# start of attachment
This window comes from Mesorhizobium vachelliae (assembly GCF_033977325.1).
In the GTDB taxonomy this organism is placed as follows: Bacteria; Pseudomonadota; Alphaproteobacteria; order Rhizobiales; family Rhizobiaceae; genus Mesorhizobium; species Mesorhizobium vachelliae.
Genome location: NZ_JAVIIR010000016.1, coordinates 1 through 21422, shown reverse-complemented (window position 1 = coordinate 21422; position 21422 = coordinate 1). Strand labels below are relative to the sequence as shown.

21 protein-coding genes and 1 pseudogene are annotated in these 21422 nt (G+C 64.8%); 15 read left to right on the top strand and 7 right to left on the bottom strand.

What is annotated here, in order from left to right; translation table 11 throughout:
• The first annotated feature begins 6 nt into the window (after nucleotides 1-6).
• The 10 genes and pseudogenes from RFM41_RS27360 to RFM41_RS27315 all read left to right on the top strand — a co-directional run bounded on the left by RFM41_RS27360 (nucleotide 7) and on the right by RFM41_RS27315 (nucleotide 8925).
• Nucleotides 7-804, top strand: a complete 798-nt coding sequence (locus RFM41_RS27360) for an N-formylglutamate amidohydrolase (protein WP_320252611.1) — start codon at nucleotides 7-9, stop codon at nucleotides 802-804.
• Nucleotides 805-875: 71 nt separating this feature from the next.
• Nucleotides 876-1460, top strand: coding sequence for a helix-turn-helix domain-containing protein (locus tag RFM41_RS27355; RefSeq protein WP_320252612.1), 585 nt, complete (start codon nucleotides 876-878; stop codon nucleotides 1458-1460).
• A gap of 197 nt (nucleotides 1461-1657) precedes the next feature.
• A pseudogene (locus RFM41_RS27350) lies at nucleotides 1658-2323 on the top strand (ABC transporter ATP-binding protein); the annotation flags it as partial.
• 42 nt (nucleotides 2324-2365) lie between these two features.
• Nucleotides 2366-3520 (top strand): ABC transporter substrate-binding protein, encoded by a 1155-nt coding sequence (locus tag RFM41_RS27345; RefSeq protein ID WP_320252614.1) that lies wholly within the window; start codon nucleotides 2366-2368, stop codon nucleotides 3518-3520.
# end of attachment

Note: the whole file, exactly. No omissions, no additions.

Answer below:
This window comes from Mesorhizobium vachelliae (assembly GCF_033977325.1).
In the GTDB taxonomy this organism is placed as follows: Bacteria; Pseudomonadota; Alphaproteobacteria; order Rhizobiales; family Rhizobiaceae; genus Mesorhizobium; species Mesorhizobium vachelliae.
Genome location: NZ_JAVIIR010000016.1, coordinates 1 through 21422, shown reverse-complemented (window position 1 = coordinate 21422; position 21422 = coordinate 1). Strand labels below are relative to the sequence as shown.

21 protein-coding genes and 1 pseudogene are annotated in these 21422 nt (G+C 64.8%); 15 read left to right on the top strand and 7 right to left on the bottom strand.

What is annotated here, in order from left to right; translation table 11 throughout:
• The first annotated feature begins 6 nt into the window (after nucleotides 1-6).
• The 10 genes and pseudogenes from RFM41_RS27360 to RFM41_RS27315 all read left to right on the top strand — a co-directional run bounded on the left by RFM41_RS27360 (nucleotide 7) and on the right by RFM41_RS27315 (nucleotide 8925).
• Nucleotides 7-804, top strand: a complete 798-nt coding sequence (locus RFM41_RS27360) for an N-formylglutamate amidohydrolase (protein WP_320252611.1) — start codon at nucleotides 7-9, stop codon at nucleotides 802-804.
• Nucleotides 805-875: 71 nt separating this feature from the next.
• Nucleotides 876-1460, top strand: coding sequence for a helix-turn-helix domain-containing protein (locus tag RFM41_RS27355; RefSeq protein WP_320252612.1), 585 nt, complete (start codon nucleotides 876-878; stop codon nucleotides 1458-1460).
• A gap of 197 nt (nucleotides 1461-1657) precedes the next feature.
• A pseudogene (locus RFM41_RS27350) lies at nucleotides 1658-2323 on the top strand (ABC transporter ATP-binding protein); the annotation flags it as partial.
• 42 nt (nucleotides 2324-2365) lie between these two features.
• Nucleotides 2366-3520 (top strand): ABC transporter substrate-binding protein, encoded by a 1155-nt coding sequence (locus tag RFM41_RS27345; RefSeq protein ID WP_320252614.1) that lies wholly within the window; start codon nucleotides 2366-2368, stop codon nucleotides 3518-3520.